|December 9, 2013|
Ming Pao (Traditional Chinese: 明報, Simplified Chinese: 明报, Jyutping ming4 bou3, Hanyu Pinyin: m?ngb?o), a Chinese language newspaper, is a publication by the Ming Pao Group in Hong Kong.
First published on May 20 1959, Ming Pao was founded by the famous Chinese martial novelist Louis Cha (aka Jinyong) and his friend, Sham Po Sun (沈寶新). It aims at providing comprehensive and accurate reports on political and economic issues in both mainland China and Hong Kong. The Ming Pao Group has published a number of newspapers and magazines. It has also set up a website providing news and information to the public. Well-known for its accuracy in language, many secondary schools in Hong Kong encourage their students to subscribe to Ming Pao in order to improve their Chinese language.
Ming Pao Group also runs magazines called Ming Pao Weekly, Ming Pao Monthly, and Yazhou Zhoukan (jointly owned with TOM), publications with good reputations.
Ming Pao's style is somewhat more conservative compared to other newspapers, as well as its own previous incarnation. Some people view it as a pro-Beijing paper as Ming Pao is less critical of the PRC government than, for example, Apple Daily. Instead of writing sensational headlines designed to shock the readers, Ming Pao prefers to use moderate wording and seems to take a less aggressive approach. Thus, many readers find its articles to be fair and neutral. Entertainment news rarely make it to the front page on Ming Pao, unlike other papers such as 'Apple Daily'.
However, in recent years, Ming Pao has begun reporting some news in a "soft" way, meaning that the tone of some headlines and contents is less serious than the newspaper's initial tone, probably because of the trend of "infotainment" among both the local and overseas media. This "soft" reporting might be unavoidable, since it is the current trend in news reporting as sensational news and headlines tend to attract readers and boost readership. Nonetheless, Ming Pao is still best-known for being honest and responsible by publishing only the facts and not the exaggerated, gory photographs common in other newspapers that are unpleasant to readers, especially children.
Some Hong Kong people claim that Ming Pao seems to have become more "neutral", as it used to be quite opinionated and tended to pronounce its views on sensitive issues. These people attribute such changes to the pressure that the Beijing/Mainland government has allegedly put on Hong Kong's media as well as the more stable political situation in both China and Hong Kong. Others think that the free press in Hong Kong is changing of its own free will.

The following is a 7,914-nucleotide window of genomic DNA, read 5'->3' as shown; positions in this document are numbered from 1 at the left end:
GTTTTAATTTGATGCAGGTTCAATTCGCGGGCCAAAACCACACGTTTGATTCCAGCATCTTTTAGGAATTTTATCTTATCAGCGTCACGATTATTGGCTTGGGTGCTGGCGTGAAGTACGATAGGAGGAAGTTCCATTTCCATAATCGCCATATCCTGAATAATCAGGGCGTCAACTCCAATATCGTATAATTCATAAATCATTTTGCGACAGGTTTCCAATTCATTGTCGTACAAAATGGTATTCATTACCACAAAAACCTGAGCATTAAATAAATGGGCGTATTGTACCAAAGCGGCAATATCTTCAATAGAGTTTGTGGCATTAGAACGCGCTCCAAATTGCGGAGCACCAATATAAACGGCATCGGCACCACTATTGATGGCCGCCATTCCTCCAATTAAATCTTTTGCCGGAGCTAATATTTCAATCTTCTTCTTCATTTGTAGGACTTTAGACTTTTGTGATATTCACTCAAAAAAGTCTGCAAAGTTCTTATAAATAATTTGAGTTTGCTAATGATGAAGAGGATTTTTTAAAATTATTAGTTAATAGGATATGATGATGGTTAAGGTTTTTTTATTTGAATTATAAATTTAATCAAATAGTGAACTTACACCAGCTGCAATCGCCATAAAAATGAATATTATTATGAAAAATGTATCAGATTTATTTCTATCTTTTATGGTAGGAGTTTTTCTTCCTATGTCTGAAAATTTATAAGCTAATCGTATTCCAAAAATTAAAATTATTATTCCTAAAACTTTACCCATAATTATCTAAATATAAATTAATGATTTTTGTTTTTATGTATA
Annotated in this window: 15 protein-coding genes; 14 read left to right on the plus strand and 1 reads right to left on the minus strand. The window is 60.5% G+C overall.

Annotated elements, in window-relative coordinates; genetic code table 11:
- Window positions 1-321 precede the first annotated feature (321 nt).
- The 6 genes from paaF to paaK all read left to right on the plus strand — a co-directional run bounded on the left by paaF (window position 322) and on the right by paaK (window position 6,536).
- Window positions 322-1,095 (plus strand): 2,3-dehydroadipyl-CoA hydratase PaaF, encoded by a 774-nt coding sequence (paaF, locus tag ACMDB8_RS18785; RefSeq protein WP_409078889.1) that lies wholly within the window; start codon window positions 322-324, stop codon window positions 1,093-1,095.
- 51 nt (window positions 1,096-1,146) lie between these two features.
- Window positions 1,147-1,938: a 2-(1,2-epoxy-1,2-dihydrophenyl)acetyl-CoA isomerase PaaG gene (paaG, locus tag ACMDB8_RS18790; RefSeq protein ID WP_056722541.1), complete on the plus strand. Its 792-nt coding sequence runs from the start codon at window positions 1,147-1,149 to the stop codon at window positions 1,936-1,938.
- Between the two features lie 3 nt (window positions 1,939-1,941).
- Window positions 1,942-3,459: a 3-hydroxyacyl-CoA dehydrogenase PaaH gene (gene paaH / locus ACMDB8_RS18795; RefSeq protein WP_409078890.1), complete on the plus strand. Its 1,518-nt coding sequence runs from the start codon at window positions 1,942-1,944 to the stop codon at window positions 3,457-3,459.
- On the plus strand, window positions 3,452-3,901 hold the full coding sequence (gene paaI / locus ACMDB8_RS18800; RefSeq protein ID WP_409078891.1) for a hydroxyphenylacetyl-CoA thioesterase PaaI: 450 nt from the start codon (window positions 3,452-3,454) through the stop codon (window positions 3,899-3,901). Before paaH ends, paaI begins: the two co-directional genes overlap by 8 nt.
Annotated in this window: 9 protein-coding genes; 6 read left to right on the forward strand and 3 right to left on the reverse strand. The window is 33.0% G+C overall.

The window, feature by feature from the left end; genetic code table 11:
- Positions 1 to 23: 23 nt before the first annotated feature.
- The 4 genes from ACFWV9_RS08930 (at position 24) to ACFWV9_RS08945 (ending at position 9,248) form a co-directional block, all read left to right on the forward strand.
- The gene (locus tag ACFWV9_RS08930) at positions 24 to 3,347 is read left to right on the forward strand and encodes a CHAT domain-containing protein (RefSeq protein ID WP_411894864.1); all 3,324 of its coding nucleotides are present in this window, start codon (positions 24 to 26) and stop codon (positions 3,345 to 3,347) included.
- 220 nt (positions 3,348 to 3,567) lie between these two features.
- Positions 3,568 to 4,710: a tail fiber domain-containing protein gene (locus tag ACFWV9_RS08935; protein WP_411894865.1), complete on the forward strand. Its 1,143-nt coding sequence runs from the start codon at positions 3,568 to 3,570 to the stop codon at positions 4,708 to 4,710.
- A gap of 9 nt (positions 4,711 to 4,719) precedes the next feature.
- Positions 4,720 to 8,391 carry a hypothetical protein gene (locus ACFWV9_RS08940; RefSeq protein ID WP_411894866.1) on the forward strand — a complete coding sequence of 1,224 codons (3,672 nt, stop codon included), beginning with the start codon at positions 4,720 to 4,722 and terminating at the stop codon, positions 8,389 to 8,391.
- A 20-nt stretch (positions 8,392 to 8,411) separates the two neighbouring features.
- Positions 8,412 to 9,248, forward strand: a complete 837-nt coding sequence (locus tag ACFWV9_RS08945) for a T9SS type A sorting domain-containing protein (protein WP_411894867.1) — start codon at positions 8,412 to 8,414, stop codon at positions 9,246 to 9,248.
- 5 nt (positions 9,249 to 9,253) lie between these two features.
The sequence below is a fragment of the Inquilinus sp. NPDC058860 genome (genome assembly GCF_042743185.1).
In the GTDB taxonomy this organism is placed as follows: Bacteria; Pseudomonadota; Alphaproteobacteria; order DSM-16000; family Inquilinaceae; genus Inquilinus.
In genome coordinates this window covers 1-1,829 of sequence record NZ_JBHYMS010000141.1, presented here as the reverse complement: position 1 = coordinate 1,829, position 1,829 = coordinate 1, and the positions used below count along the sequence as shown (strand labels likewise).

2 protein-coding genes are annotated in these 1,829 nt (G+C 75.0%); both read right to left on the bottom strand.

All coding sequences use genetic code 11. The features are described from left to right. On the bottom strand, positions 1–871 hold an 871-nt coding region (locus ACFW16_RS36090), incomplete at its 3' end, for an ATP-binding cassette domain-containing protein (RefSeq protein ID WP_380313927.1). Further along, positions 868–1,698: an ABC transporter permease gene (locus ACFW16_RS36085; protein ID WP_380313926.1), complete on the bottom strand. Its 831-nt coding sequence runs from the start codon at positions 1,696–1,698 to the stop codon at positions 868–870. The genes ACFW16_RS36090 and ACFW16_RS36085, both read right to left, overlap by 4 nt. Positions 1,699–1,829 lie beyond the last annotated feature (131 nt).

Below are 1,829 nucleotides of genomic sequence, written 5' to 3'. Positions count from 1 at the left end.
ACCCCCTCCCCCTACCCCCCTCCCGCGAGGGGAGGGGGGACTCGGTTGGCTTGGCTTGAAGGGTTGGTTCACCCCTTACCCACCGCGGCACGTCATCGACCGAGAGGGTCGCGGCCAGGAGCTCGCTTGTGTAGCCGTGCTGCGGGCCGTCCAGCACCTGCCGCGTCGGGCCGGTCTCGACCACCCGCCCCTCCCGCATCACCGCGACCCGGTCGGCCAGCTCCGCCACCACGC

Kao Hsin-chiang, Ming Pao?s current editorial director, said that Hong Kong people needed to understand China better, to sympathize more and judge less. He also declared that Ming Pao wanted Hong Kong and Chinese interests to reach a balance, so it had to find that balance.
"A newspaper is a trumpet expressing the views of the boss," Louis Cha said in his early forties and the motto was recorded in the book "Jinyong and Newspaper" of a famous journalist, though the book also acknowledges that the success of a newspaper does relate to the style, the standpoint and the reputation it built. To have an in-depth understanding on how Ming Pao developed successfully, knowing the overlap of Ming Pao's and Louis Cha's style is of the utmost importance. Generally, the values they merged could be classified in the following aspects:
These values determined the initial direction as well as the consolidated foundation of Ming Pao.
In the beginning, the original focuses of Ming Pao, built on the four values listed above, were the public interests, Chinese martial novel, and its unpopular style with clear and insisted political view against the left-wingers. It is not hard to see its covered values, from the Chinese martial novel to the editorial, which often gets into a debate with the other newspapers. For example, its editorial monitored by Louis Cha had come to a debate with Ta Kung Pao (大公報) concerning the issue of refugees in 1964. As the years passed, as well as the unpredicted political changes in China, the clear and firm position of Ming Pao brought it a high reputation from China, Hong Kong and Taiwan. With its explicit and admirable values suiting the society of Hong Kong, where freedom is held in reverence as well as being the gate to China, Ming Pao has therefore been regarded as an independent and intelligentsia's newspaper from its earlier development up to now.
Due to changes in the society, the style of Ming Pao has also been adjusted in order to fit the social needs. As mentioned in the "standpoint" section, Ming Pao is now using a relatively soft and moderate title instead of the one before. It raises the question: Have Ming Pao values denatured? The answer is: Even though Ming Pao is now being more moderate and less aggressive, its existing and foreseeable development are still built on its traditional values, which are the elements that have brought Ming Pao to success.
See also http://www.rthk.org.hk/mediadigest/md0008/index.htm Media digest
Like other newspapers in Hong Kong, Ming Pao offers the readers various types of information like local news, Chinese and Taiwan news, international news, sports news, entertainment news and editorials. In the leisure sections, it contains a lot of information, including things such as education information and travel guides. There is also a column where writers can post their articles.
However, one big difference between Ming Pao and other Hong Kong's best-selling newspapers, such as Oriental Daily, Apple Daily and Sun Daily is that Ming Pao does not have many advertisements. While in these other newspapers there is usually a large number of pages of advertisements for such things as supermarkets, this is not the case for Ming Pao.
The graphical design of the templates of Mingpao is much plainer than the other major newspapers. When flipping the pages, one realises that the pages are in plain style.